A LETTER FROM OUR DIRECTOR
I love San Francisco and after 12 years of living here and raising my family here, I can easily say that every inch feels like home. Yet there is a painful paradox to this city - it is both extremely rich and poor. This can be uncomfortable to talk about and difficult to face.
A paradox is defined as “a seemingly absurd or self-contradictory statement or proposition that when investigated or explained may prove to be well founded or true.”
This is a city of technological optimism, human achievement, and dynamic progress. It is also a city of scarcity, inequality, and dehumanizing poverty. It is “both and”, and yes, seemingly absurd.
At times we are exposed to the stark, traumatic realities of poverty. There is nothing more disturbing than seeing children on the streets or sleeping in a car. It’s almost more than the heart can bear. But most of the time the dehumanizing effects of poverty are much more gradual and broad. Broad in that they are common communal experiences shared by the poor. General assistance and disability checks begin every month with resources that meet basic needs, but those checks are too short and the month is always too long. There is a desperation at the end of every month that erodes relationships, fractures family, and divides community.
Either way you see poverty, whether acute and obvious or slow and subtle, it always breaks people down. Breaking down the mind (depression and mental instability), the body (poor diet and lack of sleep), and the soul (isolation and desperation). It discredits a faith that proposes that we are all made in the image of God. Poverty teaches people that they live below others and will always be behind. It reminds people that their lives have less value. It is a lie that plays like a broken record.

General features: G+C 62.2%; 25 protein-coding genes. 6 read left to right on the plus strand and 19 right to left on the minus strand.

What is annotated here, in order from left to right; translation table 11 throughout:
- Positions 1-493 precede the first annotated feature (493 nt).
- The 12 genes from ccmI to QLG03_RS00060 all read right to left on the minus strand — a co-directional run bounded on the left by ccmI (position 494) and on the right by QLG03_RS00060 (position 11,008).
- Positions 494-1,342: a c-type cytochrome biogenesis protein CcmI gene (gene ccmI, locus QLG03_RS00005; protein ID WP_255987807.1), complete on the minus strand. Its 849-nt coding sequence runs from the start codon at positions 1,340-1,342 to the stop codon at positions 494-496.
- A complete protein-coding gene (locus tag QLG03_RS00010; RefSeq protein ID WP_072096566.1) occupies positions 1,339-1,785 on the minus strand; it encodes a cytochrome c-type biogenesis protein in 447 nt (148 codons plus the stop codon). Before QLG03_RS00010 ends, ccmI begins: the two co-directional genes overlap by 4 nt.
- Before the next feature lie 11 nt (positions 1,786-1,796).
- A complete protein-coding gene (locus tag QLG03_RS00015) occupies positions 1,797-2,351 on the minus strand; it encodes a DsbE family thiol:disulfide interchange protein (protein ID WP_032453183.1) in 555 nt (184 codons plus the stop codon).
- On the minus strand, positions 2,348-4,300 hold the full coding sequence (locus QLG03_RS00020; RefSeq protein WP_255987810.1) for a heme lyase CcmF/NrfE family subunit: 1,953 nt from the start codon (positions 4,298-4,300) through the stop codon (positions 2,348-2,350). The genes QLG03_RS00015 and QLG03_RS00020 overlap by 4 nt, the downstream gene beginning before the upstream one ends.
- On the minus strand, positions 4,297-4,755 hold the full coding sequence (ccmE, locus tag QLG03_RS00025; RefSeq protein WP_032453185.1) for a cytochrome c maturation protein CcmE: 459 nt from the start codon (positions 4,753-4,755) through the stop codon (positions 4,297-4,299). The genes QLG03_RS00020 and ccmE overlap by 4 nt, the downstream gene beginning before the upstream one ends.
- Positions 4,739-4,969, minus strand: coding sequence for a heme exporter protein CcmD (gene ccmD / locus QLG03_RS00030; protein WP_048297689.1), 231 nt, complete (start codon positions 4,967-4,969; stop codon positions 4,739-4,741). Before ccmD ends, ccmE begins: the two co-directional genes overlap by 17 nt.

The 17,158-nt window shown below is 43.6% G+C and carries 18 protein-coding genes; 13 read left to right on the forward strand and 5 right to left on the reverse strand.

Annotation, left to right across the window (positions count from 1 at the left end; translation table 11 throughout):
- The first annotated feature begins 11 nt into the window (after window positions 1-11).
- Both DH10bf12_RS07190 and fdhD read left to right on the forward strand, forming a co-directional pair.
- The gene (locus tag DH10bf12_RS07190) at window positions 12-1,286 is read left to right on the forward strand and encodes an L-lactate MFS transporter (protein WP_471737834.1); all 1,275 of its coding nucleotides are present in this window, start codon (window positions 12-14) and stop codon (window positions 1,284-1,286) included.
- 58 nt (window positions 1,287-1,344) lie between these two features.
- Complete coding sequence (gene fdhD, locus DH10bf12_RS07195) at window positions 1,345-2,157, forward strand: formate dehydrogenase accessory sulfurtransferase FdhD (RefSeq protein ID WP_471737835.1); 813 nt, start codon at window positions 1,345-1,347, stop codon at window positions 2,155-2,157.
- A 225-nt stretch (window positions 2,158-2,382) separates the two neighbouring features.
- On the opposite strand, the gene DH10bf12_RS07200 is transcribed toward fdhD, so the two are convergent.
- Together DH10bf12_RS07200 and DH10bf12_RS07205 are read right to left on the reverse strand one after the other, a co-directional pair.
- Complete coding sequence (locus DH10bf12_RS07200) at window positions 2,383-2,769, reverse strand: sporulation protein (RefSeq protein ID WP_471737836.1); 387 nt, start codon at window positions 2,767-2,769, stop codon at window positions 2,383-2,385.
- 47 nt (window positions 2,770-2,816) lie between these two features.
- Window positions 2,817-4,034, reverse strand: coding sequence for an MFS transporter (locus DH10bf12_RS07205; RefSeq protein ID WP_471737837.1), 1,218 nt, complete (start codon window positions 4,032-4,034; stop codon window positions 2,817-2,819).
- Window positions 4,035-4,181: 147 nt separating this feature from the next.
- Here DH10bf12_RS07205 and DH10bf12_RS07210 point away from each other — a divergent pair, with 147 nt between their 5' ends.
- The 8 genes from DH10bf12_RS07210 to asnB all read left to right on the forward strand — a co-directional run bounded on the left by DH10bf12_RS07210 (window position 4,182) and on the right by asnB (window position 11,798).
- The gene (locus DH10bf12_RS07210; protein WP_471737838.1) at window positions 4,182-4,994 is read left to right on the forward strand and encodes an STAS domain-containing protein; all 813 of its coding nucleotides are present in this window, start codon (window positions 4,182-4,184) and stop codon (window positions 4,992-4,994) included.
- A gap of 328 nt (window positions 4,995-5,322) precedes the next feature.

One night when I had just moved here, I found myself serving a meal to the homeless at a local shelter. Later I joined some friends a few blocks away to enjoy a fancy wine tasting party. One minute I was in a shelter filled with desperation and the next minute in a high-rise apartment overlooking the beauty of the city. The extreme dichotomy gave me a disturbing sense of whiplash.
I don’t think one group or event was right or wrong. What was missing was the experience of knowing one another, of serving one another, and of giving to each other.
The poor live within another type of paradox that I have witnessed. In the midst of scarcity and insecurity, you also find radical generosity and an openness to let go and to give. Don’t get me wrong, there are plenty of people living within the destructive behavior of their own self-preservation. But I have also witnessed my friends on the streets, those with nothing at all, who when given something good, instantly share what they have. Whether that is a meal, money, or even something simple like a pair of socks. There is a willingness to look out for each other since they know what it is like to have nothing. Their generosity is impressive and it is an honor to see their goodness at work at City Hope.
I hope to pass this experience on to everyone who serves with us at City Hope. City Hope is a place where generosity and compassion grow, even though we are located in a place of scarcity and insecurity. It seems unlikely and even absurd, but when given a chance, the goodness of God is on display as our neighbors gather and we learn to give. Thank you for your continued support as we live into the paradox of a city loved by God.
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